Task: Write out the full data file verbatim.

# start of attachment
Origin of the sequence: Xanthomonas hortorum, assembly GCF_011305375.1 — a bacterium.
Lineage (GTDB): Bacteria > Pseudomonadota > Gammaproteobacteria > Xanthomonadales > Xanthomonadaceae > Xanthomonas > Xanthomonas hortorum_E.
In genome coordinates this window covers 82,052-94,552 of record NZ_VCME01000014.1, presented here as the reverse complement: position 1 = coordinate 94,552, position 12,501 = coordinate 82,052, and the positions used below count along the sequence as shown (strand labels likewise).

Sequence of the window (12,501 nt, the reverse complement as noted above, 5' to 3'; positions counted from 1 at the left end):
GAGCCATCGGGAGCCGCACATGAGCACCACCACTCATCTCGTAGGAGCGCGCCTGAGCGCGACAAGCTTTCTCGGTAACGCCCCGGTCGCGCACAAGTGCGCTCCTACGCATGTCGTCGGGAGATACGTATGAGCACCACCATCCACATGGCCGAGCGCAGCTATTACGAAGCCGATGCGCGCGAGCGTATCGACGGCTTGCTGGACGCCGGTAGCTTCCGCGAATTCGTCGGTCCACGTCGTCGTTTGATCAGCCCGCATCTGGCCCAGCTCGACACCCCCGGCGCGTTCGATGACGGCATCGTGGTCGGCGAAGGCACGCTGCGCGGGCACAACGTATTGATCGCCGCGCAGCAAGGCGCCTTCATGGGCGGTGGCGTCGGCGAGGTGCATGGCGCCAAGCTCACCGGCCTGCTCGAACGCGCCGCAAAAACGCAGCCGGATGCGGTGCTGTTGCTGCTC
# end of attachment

Origin of the sequence: Xanthomonas hortorum, assembly GCF_011305375.1 — a bacterium.
Lineage (GTDB): Bacteria > Pseudomonadota > Gammaproteobacteria > Xanthomonadales > Xanthomonadaceae > Xanthomonas > Xanthomonas hortorum_E.
In genome coordinates this window covers 82,052-94,552 of record NZ_VCME01000014.1, presented here as the reverse complement: position 1 = coordinate 94,552, position 12,501 = coordinate 82,052, and the positions used below count along the sequence as shown (strand labels likewise).

Sequence of the window (12,501 nt, the reverse complement as noted above, 5' to 3'; positions counted from 1 at the left end):
GAGCCATCGGGAGCCGCACATGAGCACCACCACTCATCTCGTAGGAGCGCGCCTGAGCGCGACAAGCTTTCTCGGTAACGCCCCGGTCGCGCACAAGTGCGCTCCTACGCATGTCGTCGGGAGATACGTATGAGCACCACCATCCACATGGCCGAGCGCAGCTATTACGAAGCCGATGCGCGCGAGCGTATCGACGGCTTGCTGGACGCCGGTAGCTTCCGCGAATTCGTCGGTCCACGTCGTCGTTTGATCAGCCCGCATCTGGCCCAGCTCGACACCCCCGGCGCGTTCGATGACGGCATCGTGGTCGGCGAAGGCACGCTGCGCGGGCACAACGTATTGATCGCCGCGCAGCAAGGCGCCTTCATGGGCGGTGGCGTCGGCGAGGTGCATGGCGCCAAGCTCACCGGCCTGCTCGAACGCGCCGCAAAAACGCAGCCGGATGCGGTGCTGTTGCTGCTC